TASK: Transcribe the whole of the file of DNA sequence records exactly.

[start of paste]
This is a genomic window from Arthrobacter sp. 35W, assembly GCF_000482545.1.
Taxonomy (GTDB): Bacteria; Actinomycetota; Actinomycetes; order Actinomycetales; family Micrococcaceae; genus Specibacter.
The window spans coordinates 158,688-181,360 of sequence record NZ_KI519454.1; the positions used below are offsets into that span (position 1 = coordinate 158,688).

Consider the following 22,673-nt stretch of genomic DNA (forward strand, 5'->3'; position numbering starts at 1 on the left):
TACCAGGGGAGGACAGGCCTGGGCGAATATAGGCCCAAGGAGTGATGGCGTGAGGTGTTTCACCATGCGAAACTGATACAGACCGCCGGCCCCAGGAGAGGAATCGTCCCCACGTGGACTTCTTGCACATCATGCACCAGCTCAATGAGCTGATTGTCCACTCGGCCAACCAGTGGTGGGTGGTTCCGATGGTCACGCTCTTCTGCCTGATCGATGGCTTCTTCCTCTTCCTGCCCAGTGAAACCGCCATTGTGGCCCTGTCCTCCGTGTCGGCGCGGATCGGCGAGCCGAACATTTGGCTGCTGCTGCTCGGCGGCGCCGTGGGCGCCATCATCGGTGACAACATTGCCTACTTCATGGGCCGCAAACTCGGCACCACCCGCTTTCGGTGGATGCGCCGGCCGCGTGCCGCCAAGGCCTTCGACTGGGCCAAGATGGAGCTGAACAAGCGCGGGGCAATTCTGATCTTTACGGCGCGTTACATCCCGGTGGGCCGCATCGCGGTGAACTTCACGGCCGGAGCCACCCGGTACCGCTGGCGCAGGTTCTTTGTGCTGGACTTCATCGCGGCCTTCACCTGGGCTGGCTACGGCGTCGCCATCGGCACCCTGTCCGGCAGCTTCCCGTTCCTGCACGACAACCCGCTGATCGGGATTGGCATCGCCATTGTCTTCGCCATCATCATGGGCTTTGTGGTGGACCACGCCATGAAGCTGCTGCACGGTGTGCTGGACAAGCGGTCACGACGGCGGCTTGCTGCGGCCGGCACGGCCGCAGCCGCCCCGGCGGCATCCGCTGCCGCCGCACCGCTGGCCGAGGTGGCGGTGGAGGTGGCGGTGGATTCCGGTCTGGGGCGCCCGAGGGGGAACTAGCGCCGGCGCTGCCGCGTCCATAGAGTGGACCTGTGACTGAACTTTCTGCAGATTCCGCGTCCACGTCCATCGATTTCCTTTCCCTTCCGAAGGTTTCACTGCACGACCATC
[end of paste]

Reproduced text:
This is a genomic window from Arthrobacter sp. 35W, assembly GCF_000482545.1.
Taxonomy (GTDB): Bacteria; Actinomycetota; Actinomycetes; order Actinomycetales; family Micrococcaceae; genus Specibacter.
The window spans coordinates 158,688-181,360 of sequence record NZ_KI519454.1; the positions used below are offsets into that span (position 1 = coordinate 158,688).

Consider the following 22,673-nt stretch of genomic DNA (forward strand, 5'->3'; position numbering starts at 1 on the left):
TACCAGGGGAGGACAGGCCTGGGCGAATATAGGCCCAAGGAGTGATGGCGTGAGGTGTTTCACCATGCGAAACTGATACAGACCGCCGGCCCCAGGAGAGGAATCGTCCCCACGTGGACTTCTTGCACATCATGCACCAGCTCAATGAGCTGATTGTCCACTCGGCCAACCAGTGGTGGGTGGTTCCGATGGTCACGCTCTTCTGCCTGATCGATGGCTTCTTCCTCTTCCTGCCCAGTGAAACCGCCATTGTGGCCCTGTCCTCCGTGTCGGCGCGGATCGGCGAGCCGAACATTTGGCTGCTGCTGCTCGGCGGCGCCGTGGGCGCCATCATCGGTGACAACATTGCCTACTTCATGGGCCGCAAACTCGGCACCACCCGCTTTCGGTGGATGCGCCGGCCGCGTGCCGCCAAGGCCTTCGACTGGGCCAAGATGGAGCTGAACAAGCGCGGGGCAATTCTGATCTTTACGGCGCGTTACATCCCGGTGGGCCGCATCGCGGTGAACTTCACGGCCGGAGCCACCCGGTACCGCTGGCGCAGGTTCTTTGTGCTGGACTTCATCGCGGCCTTCACCTGGGCTGGCTACGGCGTCGCCATCGGCACCCTGTCCGGCAGCTTCCCGTTCCTGCACGACAACCCGCTGATCGGGATTGGCATCGCCATTGTCTTCGCCATCATCATGGGCTTTGTGGTGGACCACGCCATGAAGCTGCTGCACGGTGTGCTGGACAAGCGGTCACGACGGCGGCTTGCTGCGGCCGGCACGGCCGCAGCCGCCCCGGCGGCATCCGCTGCCGCCGCACCGCTGGCCGAGGTGGCGGTGGAGGTGGCGGTGGATTCCGGTCTGGGGCGCCCGAGGGGGAACTAGCGCCGGCGCTGCCGCGTCCATAGAGTGGACCTGTGACTGAACTTTCTGCAGATTCCGCGTCCACGTCCATCGATTTCCTTTCCCTTCCGAAGGTTTCACTGCACGACCATC